It is unclear whether physiological measures monitored in an incremental treadmill test during a training season provide useful diagnostic information about changes in distance running performance.
To quantify the relationship between changes in physiological measures and performance (peak running speed) over a training season.
Well-trained distance runners (34 males; VO2max 64 ± 6 mL⋅kg-1⋅min-1, mean ± SD) completed four incremental treadmill tests over 17 wk. The tests provided values of peak running speed, VO2max, running economy, and lactate threshold (as speed and %VO2max). The physiological measures were included in simple and multiple linear regression models to quantify the relationship between changes in these measures and changes in peak speed.
The typical within-subject variation in peak speed from test to test was 2.5%, whereas those for physiological measures were VO2max (mL⋅min-1⋅kg-1) 3.0%, economy (m⋅kg⋅mL–1) 3.6%, lactate threshold (%VO2max) 8.7%, and body mass 1.8%. In simple models these typical changes predicted the following changes in performance: VO2max 1.4%, economy 0.8%, lactate threshold –0.3%, and body mass –0.2% (90% confidence limits ~±0.7%); the corresponding correlations with performance were 0.57, 0.33, –0.05, and –0.13 respectively (~±0.20). In a multiple linear regression model, the contribution of each physiological variable to performance changed little after adjustment for the other variables.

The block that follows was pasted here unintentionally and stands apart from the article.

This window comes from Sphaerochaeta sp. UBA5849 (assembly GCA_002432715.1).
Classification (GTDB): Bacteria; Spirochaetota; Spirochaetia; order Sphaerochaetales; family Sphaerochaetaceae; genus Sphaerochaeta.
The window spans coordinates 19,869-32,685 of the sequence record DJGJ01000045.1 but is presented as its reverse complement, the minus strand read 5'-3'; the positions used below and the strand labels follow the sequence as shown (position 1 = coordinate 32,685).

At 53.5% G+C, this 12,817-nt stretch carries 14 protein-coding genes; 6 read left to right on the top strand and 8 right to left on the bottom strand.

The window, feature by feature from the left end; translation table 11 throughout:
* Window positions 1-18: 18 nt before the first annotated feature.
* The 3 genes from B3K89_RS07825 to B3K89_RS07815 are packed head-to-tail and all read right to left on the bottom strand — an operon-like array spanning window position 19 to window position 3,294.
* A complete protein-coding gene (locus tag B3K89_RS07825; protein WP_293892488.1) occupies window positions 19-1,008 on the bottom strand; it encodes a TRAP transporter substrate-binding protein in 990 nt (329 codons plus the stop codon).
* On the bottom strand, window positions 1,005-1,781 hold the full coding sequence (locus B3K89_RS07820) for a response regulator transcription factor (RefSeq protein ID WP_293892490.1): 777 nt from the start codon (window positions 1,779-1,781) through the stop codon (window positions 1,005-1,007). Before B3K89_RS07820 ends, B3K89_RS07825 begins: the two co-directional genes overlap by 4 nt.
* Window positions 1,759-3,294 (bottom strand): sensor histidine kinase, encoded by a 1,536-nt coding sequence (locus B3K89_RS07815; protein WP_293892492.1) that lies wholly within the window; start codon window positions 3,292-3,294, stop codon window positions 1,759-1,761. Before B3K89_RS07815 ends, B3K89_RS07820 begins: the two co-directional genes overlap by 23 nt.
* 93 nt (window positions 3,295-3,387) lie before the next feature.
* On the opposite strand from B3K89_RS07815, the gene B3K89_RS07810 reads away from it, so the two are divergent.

Change in VO2max in an incremental test during a running season is a good predictor of change in peak running speed, change in running economy is a moderate predictor, and lactate threshold and body mass provide little additional information.
Saunders, Cox, and Pyne are with the Australian Institute of Sport, Canberra, Australia. Hopkins is with the Auckland University of Technology, Auckland, New Zealand.